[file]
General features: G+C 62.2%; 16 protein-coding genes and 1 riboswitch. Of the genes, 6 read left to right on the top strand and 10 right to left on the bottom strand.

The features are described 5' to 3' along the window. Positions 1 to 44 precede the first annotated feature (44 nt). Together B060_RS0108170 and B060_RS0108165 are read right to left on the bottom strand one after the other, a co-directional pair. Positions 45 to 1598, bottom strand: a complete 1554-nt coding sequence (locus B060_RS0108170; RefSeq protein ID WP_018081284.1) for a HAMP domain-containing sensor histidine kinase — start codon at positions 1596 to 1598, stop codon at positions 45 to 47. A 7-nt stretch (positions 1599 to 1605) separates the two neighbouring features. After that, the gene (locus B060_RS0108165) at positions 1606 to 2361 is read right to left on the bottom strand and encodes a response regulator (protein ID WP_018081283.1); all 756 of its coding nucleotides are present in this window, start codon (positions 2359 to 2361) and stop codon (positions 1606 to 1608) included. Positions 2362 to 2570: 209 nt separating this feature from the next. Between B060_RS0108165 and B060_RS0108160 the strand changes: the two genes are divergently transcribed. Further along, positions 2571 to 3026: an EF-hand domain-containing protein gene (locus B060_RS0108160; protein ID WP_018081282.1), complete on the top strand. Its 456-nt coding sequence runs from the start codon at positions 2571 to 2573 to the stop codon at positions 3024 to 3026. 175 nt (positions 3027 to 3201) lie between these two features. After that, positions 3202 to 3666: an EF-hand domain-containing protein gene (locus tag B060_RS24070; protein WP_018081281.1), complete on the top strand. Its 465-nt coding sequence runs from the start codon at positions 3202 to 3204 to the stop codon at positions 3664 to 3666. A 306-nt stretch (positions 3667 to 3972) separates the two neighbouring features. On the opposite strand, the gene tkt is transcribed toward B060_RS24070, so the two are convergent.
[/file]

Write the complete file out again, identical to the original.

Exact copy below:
General features: G+C 62.2%; 16 protein-coding genes and 1 riboswitch. Of the genes, 6 read left to right on the top strand and 10 right to left on the bottom strand.

The features are described 5' to 3' along the window. Positions 1 to 44 precede the first annotated feature (44 nt). Together B060_RS0108170 and B060_RS0108165 are read right to left on the bottom strand one after the other, a co-directional pair. Positions 45 to 1598, bottom strand: a complete 1554-nt coding sequence (locus B060_RS0108170; RefSeq protein ID WP_018081284.1) for a HAMP domain-containing sensor histidine kinase — start codon at positions 1596 to 1598, stop codon at positions 45 to 47. A 7-nt stretch (positions 1599 to 1605) separates the two neighbouring features. After that, the gene (locus B060_RS0108165) at positions 1606 to 2361 is read right to left on the bottom strand and encodes a response regulator (protein ID WP_018081283.1); all 756 of its coding nucleotides are present in this window, start codon (positions 2359 to 2361) and stop codon (positions 1606 to 1608) included. Positions 2362 to 2570: 209 nt separating this feature from the next. Between B060_RS0108165 and B060_RS0108160 the strand changes: the two genes are divergently transcribed. Further along, positions 2571 to 3026: an EF-hand domain-containing protein gene (locus B060_RS0108160; protein ID WP_018081282.1), complete on the top strand. Its 456-nt coding sequence runs from the start codon at positions 2571 to 2573 to the stop codon at positions 3024 to 3026. 175 nt (positions 3027 to 3201) lie between these two features. After that, positions 3202 to 3666: an EF-hand domain-containing protein gene (locus tag B060_RS24070; protein WP_018081281.1), complete on the top strand. Its 465-nt coding sequence runs from the start codon at positions 3202 to 3204 to the stop codon at positions 3664 to 3666. A 306-nt stretch (positions 3667 to 3972) separates the two neighbouring features. On the opposite strand, the gene tkt is transcribed toward B060_RS24070, so the two are convergent.